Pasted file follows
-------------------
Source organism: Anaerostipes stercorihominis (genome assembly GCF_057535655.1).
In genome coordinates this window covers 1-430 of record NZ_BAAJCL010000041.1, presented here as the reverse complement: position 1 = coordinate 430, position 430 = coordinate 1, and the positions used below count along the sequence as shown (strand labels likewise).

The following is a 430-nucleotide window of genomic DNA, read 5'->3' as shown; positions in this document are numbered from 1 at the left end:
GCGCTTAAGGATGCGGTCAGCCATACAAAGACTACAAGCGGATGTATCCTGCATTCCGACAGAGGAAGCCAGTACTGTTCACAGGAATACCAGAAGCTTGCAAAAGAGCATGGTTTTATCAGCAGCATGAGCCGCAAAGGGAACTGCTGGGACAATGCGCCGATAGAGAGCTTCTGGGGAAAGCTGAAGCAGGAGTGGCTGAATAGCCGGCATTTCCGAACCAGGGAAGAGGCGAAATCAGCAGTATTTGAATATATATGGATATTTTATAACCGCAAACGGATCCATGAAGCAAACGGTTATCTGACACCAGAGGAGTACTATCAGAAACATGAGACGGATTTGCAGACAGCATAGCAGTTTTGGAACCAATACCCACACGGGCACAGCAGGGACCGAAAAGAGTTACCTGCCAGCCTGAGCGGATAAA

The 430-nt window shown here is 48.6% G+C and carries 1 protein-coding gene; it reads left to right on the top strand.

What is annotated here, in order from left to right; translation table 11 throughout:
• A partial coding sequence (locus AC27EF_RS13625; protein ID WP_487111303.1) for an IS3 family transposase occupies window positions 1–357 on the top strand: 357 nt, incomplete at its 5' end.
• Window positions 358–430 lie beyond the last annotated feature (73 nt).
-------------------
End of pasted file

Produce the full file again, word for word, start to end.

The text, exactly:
Source organism: Anaerostipes stercorihominis (genome assembly GCF_057535655.1).
In genome coordinates this window covers 1-430 of record NZ_BAAJCL010000041.1, presented here as the reverse complement: position 1 = coordinate 430, position 430 = coordinate 1, and the positions used below count along the sequence as shown (strand labels likewise).

The following is a 430-nucleotide window of genomic DNA, read 5'->3' as shown; positions in this document are numbered from 1 at the left end:
GCGCTTAAGGATGCGGTCAGCCATACAAAGACTACAAGCGGATGTATCCTGCATTCCGACAGAGGAAGCCAGTACTGTTCACAGGAATACCAGAAGCTTGCAAAAGAGCATGGTTTTATCAGCAGCATGAGCCGCAAAGGGAACTGCTGGGACAATGCGCCGATAGAGAGCTTCTGGGGAAAGCTGAAGCAGGAGTGGCTGAATAGCCGGCATTTCCGAACCAGGGAAGAGGCGAAATCAGCAGTATTTGAATATATATGGATATTTTATAACCGCAAACGGATCCATGAAGCAAACGGTTATCTGACACCAGAGGAGTACTATCAGAAACATGAGACGGATTTGCAGACAGCATAGCAGTTTTGGAACCAATACCCACACGGGCACAGCAGGGACCGAAAAGAGTTACCTGCCAGCCTGAGCGGATAAA

The 430-nt window shown here is 48.6% G+C and carries 1 protein-coding gene; it reads left to right on the top strand.

What is annotated here, in order from left to right; translation table 11 throughout:
• A partial coding sequence (locus AC27EF_RS13625; protein ID WP_487111303.1) for an IS3 family transposase occupies window positions 1–357 on the top strand: 357 nt, incomplete at its 5' end.
• Window positions 358–430 lie beyond the last annotated feature (73 nt).